I became interested in family history (genealogy) when I was a child, and work with the field both inside and outside of the Church with friends and colleagues. It was my Bachelors degree major.

So, I gave the sisters my number to train them in basics. For our first meeting, the computers at the family history center were down. While a little frustrating, that did not stop things very long. We re-scheduled for today, and we ended up meeting at a McDonald’s with wifi near my neighborhood although in their area, and started looking up their family information.

Neither of the sisters knew what to expect. The first sister was pretty shocked when she saw that her ancestors enmeshed with our Church’s historical movements. Some family members were active members, while others went back and forth. However, by the end she knew that the stories she heard were real. She saw what information the Church had on her ancestors in live-time, and saw where the history and her family worked with each other. I gave her explanations as we went to help her see the context of what was happening around the dates in her family’s life.  The dates and places were enough to see that there were multiple stories happening that tied her directly into historical events with which she was familiar but were not real until she saw them on the page.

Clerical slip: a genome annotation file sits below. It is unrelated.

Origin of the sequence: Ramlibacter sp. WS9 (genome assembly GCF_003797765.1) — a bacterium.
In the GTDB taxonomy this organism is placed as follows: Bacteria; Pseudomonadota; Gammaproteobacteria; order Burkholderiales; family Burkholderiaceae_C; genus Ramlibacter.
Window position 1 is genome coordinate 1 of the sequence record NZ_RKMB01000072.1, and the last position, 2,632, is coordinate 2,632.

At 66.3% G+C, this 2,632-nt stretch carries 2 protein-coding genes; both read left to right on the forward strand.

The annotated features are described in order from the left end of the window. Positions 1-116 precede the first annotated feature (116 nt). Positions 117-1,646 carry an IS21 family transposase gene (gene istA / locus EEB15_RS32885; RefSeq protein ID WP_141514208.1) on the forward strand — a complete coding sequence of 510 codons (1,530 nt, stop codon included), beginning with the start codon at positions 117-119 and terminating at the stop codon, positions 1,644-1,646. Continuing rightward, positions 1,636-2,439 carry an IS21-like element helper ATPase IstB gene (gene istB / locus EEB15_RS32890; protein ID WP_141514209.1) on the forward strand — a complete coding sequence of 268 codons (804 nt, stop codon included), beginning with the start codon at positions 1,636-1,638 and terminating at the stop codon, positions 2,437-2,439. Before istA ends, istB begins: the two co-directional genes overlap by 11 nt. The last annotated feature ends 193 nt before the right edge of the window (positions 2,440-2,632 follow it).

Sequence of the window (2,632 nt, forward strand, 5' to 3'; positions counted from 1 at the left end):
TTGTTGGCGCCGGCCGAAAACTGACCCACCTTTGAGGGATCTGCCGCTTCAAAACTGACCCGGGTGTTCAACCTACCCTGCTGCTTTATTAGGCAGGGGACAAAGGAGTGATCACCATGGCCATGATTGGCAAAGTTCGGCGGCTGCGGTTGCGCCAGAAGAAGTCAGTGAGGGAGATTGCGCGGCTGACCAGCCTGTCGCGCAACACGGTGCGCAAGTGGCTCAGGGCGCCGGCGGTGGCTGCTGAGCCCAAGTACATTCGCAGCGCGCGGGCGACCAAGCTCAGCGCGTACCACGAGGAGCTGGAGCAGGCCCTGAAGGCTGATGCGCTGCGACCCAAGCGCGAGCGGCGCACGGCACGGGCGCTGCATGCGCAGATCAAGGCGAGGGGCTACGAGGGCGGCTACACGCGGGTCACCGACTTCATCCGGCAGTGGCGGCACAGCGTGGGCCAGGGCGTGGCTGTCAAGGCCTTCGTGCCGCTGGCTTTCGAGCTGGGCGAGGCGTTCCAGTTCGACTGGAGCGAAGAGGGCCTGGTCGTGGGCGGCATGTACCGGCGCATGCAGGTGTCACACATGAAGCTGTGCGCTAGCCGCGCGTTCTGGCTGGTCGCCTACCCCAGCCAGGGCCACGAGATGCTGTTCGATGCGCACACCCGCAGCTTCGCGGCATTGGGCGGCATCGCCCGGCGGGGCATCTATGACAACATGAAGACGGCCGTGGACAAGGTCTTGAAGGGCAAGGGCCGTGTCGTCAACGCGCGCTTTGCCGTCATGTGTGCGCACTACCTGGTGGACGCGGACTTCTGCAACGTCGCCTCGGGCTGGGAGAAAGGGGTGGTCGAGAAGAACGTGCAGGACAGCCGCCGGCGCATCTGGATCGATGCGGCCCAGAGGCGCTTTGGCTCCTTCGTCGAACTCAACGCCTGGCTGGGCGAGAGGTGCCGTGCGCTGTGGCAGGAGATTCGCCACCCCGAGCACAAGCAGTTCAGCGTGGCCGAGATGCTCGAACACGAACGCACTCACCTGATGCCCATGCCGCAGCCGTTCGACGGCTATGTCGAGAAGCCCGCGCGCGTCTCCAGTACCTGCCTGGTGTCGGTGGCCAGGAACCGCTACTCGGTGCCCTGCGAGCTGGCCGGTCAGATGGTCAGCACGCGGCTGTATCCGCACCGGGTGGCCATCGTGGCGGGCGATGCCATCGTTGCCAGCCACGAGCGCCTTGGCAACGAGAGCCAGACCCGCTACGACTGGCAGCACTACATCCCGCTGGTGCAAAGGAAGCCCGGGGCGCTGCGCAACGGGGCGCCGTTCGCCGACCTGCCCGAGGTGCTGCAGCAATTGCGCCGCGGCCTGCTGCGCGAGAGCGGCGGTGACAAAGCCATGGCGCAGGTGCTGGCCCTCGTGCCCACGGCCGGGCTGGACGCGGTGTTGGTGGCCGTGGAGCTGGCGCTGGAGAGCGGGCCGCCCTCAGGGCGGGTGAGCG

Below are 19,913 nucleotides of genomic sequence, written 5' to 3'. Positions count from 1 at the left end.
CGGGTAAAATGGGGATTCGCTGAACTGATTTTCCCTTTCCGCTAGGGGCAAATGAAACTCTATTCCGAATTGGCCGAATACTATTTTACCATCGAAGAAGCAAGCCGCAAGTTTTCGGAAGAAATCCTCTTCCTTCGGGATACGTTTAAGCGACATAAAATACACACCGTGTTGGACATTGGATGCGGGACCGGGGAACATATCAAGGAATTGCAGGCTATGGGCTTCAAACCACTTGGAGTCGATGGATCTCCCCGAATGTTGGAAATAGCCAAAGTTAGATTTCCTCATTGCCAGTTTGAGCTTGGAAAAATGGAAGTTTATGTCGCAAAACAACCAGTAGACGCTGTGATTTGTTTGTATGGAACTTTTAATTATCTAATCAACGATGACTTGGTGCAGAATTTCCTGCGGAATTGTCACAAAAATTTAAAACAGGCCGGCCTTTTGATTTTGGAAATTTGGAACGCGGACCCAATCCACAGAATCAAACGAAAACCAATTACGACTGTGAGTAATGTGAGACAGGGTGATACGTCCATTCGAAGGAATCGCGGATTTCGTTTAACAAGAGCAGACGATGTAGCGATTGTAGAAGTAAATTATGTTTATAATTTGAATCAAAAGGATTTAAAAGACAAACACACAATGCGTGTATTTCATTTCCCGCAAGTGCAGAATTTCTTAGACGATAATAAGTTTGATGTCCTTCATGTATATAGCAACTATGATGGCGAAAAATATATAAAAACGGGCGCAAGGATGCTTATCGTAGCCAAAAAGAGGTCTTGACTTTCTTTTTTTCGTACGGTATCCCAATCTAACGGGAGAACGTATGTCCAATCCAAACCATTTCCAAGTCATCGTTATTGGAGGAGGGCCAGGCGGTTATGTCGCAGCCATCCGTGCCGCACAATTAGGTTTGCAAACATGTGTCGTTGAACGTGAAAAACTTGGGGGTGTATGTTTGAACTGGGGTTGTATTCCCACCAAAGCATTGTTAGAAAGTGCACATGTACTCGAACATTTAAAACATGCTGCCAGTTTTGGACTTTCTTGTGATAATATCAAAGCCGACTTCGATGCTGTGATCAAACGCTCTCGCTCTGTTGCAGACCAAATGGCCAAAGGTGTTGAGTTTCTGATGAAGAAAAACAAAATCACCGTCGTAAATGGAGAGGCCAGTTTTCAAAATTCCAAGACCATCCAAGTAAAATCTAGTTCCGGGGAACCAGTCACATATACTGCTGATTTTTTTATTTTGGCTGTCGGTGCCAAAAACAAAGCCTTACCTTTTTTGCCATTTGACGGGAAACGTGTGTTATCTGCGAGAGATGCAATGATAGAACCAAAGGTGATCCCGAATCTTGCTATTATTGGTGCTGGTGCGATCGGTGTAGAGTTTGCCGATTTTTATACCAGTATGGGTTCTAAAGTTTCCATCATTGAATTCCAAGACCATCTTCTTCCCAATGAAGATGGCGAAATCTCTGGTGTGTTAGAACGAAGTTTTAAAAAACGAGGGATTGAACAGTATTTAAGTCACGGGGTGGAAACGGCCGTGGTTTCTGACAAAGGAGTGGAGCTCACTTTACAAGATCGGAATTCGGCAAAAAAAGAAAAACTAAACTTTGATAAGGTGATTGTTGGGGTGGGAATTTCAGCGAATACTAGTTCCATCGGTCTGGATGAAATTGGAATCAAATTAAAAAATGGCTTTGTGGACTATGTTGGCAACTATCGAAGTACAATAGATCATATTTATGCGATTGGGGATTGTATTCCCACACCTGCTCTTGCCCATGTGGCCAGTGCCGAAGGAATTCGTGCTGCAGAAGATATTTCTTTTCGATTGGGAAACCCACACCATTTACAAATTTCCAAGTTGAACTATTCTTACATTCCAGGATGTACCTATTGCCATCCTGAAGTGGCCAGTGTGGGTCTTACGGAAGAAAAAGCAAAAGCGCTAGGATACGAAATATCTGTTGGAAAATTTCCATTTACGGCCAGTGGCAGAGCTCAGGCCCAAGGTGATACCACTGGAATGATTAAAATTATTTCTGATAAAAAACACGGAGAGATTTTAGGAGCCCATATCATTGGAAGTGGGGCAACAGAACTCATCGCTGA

She took a lot of notes and her eyes bugged out regularly.

For the second sister, she had more questions about modern issues and had other effects where it was unclear what was happening and how things came together but there were still complicated twists and turns in her family’s history. She knew more about her family’s background to start, and in her case it was less of a dramatic unfolding.

Going back to the first sister, I wanted to make sure that she knew that her background was epic. While the first place where we left off was not exactly the happiest, by the end of it she was able to see people who made it through, people who were obviously determined, down to children who made it through when both parents were dead by the age of six. They found their way to being great people. She knew very little about her family’s background coming into our meeting but left with an intense amount of knowledge about herself and her family’s efforts going step by step through Church history starting (in her case) in 1839. Watching the knowledge and paradigms shift was fun.

For me, it was just fun to work with these sisters. I could see that the information whelmed the first sister, but when they were all done, they knew that they could be asked by Church members or others and either help them themselves or knew where the resources were. They also learned that there was a lot more to family history than that they previously understood, including seeing their roles in it. It was a grand afternoon.